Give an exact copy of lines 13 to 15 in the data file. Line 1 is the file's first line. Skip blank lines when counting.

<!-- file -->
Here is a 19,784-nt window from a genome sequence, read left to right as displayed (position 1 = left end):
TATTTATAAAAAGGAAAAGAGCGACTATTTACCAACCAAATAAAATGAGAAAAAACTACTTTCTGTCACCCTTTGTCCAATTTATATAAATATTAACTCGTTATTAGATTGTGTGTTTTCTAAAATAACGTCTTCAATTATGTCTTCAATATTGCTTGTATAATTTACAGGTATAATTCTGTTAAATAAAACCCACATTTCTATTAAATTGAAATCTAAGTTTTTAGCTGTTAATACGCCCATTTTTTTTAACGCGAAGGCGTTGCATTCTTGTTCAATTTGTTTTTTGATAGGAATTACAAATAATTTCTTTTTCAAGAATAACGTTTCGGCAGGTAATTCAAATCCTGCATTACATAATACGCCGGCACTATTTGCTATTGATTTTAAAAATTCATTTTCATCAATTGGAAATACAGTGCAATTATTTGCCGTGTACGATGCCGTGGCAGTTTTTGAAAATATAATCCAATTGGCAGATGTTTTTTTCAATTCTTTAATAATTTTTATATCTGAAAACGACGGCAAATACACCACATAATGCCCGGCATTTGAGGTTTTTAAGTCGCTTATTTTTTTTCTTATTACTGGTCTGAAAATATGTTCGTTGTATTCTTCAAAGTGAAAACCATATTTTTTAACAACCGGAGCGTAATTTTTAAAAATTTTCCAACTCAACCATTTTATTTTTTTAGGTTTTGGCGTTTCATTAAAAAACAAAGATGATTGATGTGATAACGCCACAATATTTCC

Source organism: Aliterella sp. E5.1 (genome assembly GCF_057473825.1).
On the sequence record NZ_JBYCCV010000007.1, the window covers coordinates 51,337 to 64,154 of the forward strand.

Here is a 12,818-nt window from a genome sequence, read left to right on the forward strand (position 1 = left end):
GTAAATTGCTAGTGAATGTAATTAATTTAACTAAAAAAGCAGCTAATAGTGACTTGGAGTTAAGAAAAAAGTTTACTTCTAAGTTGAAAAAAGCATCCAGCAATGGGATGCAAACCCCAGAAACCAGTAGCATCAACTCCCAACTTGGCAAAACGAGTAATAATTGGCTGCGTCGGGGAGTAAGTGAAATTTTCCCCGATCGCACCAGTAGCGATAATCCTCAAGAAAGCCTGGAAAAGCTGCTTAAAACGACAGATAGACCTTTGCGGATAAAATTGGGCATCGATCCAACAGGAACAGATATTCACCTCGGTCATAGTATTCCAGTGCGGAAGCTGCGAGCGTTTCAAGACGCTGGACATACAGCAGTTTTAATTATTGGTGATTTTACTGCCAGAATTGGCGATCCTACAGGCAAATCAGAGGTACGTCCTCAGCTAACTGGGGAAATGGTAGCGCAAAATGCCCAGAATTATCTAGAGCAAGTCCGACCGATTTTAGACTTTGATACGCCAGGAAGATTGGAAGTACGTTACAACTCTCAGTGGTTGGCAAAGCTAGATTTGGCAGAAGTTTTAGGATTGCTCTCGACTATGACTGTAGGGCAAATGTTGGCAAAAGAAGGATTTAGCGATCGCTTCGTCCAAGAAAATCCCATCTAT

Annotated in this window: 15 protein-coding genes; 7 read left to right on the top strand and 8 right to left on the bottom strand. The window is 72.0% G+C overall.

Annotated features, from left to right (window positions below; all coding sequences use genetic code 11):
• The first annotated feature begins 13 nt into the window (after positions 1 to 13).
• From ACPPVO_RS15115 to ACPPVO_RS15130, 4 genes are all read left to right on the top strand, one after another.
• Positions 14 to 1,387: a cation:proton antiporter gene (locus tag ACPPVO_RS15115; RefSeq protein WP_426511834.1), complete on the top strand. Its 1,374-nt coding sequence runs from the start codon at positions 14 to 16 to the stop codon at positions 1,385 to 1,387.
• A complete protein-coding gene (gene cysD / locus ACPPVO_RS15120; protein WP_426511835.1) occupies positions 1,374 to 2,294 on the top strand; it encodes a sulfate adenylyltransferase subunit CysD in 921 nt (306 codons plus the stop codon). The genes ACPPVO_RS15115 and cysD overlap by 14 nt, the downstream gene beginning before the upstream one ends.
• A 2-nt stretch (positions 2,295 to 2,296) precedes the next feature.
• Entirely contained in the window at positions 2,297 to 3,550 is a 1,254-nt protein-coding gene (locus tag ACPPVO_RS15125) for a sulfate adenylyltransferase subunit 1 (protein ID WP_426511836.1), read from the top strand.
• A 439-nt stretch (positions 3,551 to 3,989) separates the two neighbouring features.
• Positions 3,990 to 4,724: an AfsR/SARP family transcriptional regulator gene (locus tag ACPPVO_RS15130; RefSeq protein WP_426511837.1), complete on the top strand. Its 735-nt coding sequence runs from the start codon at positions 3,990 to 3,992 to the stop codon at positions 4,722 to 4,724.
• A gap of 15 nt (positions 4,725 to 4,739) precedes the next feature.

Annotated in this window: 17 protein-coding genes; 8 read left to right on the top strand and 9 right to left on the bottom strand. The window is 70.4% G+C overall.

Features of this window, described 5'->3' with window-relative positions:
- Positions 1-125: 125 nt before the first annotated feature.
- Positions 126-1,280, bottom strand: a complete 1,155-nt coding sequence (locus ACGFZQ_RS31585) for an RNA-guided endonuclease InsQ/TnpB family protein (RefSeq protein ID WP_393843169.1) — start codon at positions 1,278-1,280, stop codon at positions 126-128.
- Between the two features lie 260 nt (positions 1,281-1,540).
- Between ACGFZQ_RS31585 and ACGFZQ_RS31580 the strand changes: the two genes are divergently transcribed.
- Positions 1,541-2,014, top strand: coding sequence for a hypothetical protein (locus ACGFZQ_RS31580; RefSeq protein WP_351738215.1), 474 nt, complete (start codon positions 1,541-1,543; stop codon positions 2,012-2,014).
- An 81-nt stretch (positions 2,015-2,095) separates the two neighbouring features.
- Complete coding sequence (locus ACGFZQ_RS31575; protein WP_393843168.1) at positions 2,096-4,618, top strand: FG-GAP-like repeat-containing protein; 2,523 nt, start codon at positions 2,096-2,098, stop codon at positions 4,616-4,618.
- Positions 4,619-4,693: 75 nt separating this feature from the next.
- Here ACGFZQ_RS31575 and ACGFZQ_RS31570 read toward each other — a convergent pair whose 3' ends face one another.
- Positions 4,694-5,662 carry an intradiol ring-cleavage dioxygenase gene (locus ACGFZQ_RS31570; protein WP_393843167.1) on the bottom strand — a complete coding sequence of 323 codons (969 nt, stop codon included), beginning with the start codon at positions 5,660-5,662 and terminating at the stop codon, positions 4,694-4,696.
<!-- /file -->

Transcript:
• A 2-nt stretch (positions 2,295 to 2,296) precedes the next feature.
• Entirely contained in the window at positions 2,297 to 3,550 is a 1,254-nt protein-coding gene (locus tag ACPPVO_RS15125) for a sulfate adenylyltransferase subunit 1 (protein ID WP_426511836.1), read from the top strand.
• A 439-nt stretch (positions 3,551 to 3,989) separates the two neighbouring features.